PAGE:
Surrounded by stacks of books, McDaniel College's associate librarian emerita Jane Sharpe stood behind a lectern in the college's lounge Thursday afternoon to offer more than three dozen book recommendations to an audience of more than 60 avid readers.

"Trying to pick a favorite book is like picking a favorite child. You can't," said Sharpe. "These books all sort of have a connection — they're all for book lovers."


Sharpe, who said she reads more than 70 books a year, has given a "Books for Holiday Gifts" lecture for over 20 years.

"It began with a program at McDaniel called Books Sandwiched In," she said. "In November, we always did a lecture on books as gifts. When the program downsized, we kept the November gift-giving lecture and it's still pretty popular."

Sharpe, who participates in two book clubs, said she worries every year that she hasn't listed enough books. This year, her list contained 38 recommendations.

"I create a list with the audience in mind," she said. "I try to add different genres and age groups every year."

Several devout attendees, like Kathy Richardson of Westminster, anxiously awaited this year's recommendations.

"I come every year," Richardson said. "My grandson absolutely loved a book she suggested. We've read it over and over again."

Sharpe began Thursday's lecture with a review of "The Little Paris Bookshop" by Nina George, which she described as a love letter to books.

"I think it's meant for everyone who believes in the power of books," Sharpe said.

She also highly recommended the mystery "A Curious Beginning" by Deanna Raybourn, saying it contained a lot of attention to detail, and praised Michael Dirda's "Browsings: A Year of Reading, Collecting and Living with Books," noting she gained a new appreciation for the author.

"He is definitely a bookophile," she said. "There are 50 reflections, and it's not meant to be read from cover to cover."

While Sharpe said she tends to stray from already overhyped books, she did include the much-anticipated "Go Set a Watchman" by Harper Lee, among her selections. She described it as an interesting look at the Southern female.

"The book is flawed, but I would feel sad if I hadn't read it," Sharpe said.

Sharpe also recommended "Rosemary: The Hidden Kennedy Daughter" by Kate Clifford Larson, which she described as a story of wealth, self-importance and Catholicism.

"It shows you that even if you have all the money in the world, there are some things you cannot change," she said.


Jane Sewell, of Union Mills, thought Sharpe's selections were outstanding.

"There are several I'm going to go out and look for," Sewell said. "I'm always looking for gifts for people who are difficult to shop for."

Joyce Muller, of Westminster, said Sharpe had excellent suggestions.

"This is one of the easiest ways to Christmas shop," Muller said. "She covered everything from children's board books to more sophisticated history tales. You can see she has quite a following from people who love to read."

Patricia Kemp, of Arcadia, praised Sharpe for her diverse selections.

"She represented all types of writing. I think she gave people some good ideas not only for gifts but books to read themselves," Kemp said.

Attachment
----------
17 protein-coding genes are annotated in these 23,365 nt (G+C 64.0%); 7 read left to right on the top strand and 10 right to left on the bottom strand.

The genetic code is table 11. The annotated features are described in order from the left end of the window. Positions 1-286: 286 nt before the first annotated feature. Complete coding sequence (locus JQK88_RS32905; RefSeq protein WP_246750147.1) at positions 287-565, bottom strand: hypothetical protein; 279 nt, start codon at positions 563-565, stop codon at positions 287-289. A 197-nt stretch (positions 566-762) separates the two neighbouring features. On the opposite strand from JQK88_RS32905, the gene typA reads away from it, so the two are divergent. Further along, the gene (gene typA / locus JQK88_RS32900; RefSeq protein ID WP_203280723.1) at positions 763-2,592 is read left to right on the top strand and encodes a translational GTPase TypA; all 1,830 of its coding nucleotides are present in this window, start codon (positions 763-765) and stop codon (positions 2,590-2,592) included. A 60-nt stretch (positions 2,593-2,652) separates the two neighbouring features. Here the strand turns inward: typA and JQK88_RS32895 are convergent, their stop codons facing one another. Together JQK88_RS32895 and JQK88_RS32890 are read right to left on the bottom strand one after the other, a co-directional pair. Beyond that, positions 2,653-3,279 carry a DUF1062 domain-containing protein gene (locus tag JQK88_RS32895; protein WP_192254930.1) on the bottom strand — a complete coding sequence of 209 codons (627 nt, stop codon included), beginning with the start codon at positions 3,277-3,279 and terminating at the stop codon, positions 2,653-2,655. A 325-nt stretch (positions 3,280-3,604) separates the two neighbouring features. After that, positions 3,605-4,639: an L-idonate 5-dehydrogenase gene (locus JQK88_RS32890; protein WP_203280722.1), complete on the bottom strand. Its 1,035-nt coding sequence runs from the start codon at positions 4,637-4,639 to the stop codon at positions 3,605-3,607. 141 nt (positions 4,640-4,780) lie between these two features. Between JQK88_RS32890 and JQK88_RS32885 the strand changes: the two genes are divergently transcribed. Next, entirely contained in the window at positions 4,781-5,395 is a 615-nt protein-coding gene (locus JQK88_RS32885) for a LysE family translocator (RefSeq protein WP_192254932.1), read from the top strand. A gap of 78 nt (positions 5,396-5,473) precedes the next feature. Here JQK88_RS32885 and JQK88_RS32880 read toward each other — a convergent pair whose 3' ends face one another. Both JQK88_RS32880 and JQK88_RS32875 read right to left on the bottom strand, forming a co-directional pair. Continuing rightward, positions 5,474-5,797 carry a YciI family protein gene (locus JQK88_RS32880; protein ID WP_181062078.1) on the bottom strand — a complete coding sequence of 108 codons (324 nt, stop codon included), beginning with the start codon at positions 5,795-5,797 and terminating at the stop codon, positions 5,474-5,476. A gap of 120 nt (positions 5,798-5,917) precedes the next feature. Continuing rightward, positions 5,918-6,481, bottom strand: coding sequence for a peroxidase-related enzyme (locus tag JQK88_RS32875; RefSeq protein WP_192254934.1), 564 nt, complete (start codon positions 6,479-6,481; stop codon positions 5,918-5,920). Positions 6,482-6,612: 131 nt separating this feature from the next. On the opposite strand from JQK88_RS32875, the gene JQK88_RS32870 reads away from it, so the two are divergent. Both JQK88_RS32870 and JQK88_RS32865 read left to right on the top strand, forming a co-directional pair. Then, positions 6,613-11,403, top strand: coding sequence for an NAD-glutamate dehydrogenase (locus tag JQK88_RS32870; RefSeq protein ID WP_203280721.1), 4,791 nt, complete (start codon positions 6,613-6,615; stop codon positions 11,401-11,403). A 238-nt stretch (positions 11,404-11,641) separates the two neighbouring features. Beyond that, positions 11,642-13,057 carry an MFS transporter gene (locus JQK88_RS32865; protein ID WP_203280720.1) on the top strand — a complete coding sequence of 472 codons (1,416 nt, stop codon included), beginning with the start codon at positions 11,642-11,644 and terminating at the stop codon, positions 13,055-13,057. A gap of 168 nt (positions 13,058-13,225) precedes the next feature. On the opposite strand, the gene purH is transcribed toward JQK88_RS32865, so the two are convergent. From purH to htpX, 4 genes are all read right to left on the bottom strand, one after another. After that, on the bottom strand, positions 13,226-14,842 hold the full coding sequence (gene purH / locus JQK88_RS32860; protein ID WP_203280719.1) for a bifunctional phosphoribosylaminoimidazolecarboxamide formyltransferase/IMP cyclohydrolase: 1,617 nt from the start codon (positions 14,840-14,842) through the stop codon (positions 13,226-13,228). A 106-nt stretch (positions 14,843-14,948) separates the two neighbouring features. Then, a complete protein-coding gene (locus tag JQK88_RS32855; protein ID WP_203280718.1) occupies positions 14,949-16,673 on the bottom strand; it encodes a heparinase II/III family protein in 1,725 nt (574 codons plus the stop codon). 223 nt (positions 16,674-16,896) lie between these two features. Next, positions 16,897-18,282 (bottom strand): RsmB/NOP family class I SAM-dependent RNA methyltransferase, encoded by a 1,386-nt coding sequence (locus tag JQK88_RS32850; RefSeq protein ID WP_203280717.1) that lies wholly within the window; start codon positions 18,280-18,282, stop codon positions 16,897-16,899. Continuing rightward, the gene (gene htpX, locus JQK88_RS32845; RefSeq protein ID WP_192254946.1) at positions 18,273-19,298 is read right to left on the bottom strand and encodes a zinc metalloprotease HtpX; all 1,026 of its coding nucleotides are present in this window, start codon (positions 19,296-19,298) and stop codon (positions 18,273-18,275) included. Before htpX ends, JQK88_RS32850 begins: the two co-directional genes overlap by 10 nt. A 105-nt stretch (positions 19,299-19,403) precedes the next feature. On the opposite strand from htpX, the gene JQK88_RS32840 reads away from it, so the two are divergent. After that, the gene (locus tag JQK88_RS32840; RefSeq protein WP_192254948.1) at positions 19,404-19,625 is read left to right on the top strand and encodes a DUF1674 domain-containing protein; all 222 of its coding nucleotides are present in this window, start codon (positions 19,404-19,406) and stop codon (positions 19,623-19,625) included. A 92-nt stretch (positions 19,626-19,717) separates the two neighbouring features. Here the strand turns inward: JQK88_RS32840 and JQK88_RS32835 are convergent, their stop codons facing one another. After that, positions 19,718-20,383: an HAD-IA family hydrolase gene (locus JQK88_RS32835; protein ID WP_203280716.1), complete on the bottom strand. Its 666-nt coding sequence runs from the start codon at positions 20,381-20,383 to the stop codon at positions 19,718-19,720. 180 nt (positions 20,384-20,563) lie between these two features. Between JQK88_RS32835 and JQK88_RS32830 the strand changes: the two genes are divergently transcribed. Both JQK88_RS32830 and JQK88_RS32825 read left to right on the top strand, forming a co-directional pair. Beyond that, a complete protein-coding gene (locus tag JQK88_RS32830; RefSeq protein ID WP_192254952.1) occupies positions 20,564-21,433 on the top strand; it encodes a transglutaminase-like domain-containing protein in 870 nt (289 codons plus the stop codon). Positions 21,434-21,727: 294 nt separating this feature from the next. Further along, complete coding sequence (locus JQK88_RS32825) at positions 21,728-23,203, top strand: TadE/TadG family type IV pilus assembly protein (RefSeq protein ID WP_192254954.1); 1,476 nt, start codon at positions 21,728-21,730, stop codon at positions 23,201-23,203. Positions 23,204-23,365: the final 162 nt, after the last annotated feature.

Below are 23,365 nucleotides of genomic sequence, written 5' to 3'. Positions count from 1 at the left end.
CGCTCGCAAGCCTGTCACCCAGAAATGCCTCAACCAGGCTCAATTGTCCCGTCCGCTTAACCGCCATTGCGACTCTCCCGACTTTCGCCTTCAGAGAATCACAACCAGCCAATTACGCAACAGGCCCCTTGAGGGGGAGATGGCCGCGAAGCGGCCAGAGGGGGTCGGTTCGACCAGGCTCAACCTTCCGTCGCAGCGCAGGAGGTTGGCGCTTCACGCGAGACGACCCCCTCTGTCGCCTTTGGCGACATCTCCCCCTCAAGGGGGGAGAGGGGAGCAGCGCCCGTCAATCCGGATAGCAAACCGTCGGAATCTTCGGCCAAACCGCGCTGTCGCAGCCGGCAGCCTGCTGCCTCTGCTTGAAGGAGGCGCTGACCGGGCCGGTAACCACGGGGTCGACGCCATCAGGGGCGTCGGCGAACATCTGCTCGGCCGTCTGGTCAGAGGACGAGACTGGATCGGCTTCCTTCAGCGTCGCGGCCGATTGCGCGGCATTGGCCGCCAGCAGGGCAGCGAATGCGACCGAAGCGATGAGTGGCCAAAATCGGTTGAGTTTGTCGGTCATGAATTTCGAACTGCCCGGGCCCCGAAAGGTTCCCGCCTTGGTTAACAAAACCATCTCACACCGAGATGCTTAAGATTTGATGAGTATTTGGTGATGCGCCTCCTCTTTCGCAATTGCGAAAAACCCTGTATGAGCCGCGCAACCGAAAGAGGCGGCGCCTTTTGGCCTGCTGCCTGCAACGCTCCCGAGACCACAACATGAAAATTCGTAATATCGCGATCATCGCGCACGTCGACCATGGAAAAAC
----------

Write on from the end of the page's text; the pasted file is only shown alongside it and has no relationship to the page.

Sharpe ended the lecture by wishing happy holidays to the group and encouraging them to buy books for everyone, including themselves.

"There's no better present for yourself than a good book," Sharpe said.


Jane Sharpe's Books for Holiday Gifts list 2015:

• "The Little Paris Bookshop" by Nina George

• "At the Water's Edge" by Sara Gruen

•"A Curious Beginning" by Deanna Raybourn

•"The Lake House" by Kate Morton

•"The Last Bookaneer" by Matthew Pearl

•"Go Set a Watchman" by Harper Lee

•"A Basket Brigade Christmas" by Judith Miller, Nancy Moser and Stephanie Grace Whitson

•"The Further Adventures of Ebenezer Scrooge" by Charles Lovett

•"Browsings: A Year of Reading, Collecting and Living With Books" by Michael Dirda

•"The Wit and Wisdom of Downton Abbey" by Jessica Fellowes

•"Rosemary: The Hidden Kennedy Daughter" by Kate Clifford Larson

•"White Dresses: A Memoir of Love and Secrets, Mothers and Daughters" by Mary Pflum Peterson

•"The Witches Salem, 1692" by Stacy Schiff

•"The Wright Brothers" by David McCullough

•"Dead Wake: The Last Crossing of the Lusitania" by Erik Larson

•"Ashley's War: The Untold Story of a Team of Women Soldiers on the Special Ops" by Gayle Tzemach

•"Wild Women of Maryland: Grit & Gumption in the Free State" by Lauren R. Silberman

•"60 Years of Orioles Magic" by Jim Henneman

•"The New Southern Living Garden Book: The ultimate Guide to Gardening" by Steve Bender

•"Chesapeake Bay Cooking" by John Shields

•"Sweets & Treats with Six Sisters' Stuff: 100+ Desserts, Gift Ideas and Traditions for the Whole Family"

•"Christmas to Color" by Mary Tanana

•"The Disney Book" by Jim Fanning

•"A Charlie Brown Christmas" by Charles M. Schulz

•"The Berenstain Bears' Country Cookbook: Cub-Friendly Cooking with Adults" by Mike Berenstain

•"Picturepedia: An Encyclopedia on Every Page"

•"The Hired Girl" by Laura Amy Schlitz

•"The Blackthorn Key" by Kevin Sands

•"The Island of Dr. Libris" by Chris Grabbenstein

•"Rush Revere and the Star-Spangled Banner" by Rush Limbaugh and Kathryn Adams Limbaugh

•"The Day the Crayons Came Back" by Drew Daywalt

•"That's (Not) Mine" by Kadin Kang

•"If You Plant a Seed" by Kadir Nelson

•"The Turnip" by Jan Brett

•"Christmas in America" by Callista Gingrich

•"The Twelve Days of Christmas" by Jade Fang

•"The Very Hungry Caterpillar's Christmas 123" by Eric Carle

•"The Story of Santa" by Robert Sullivan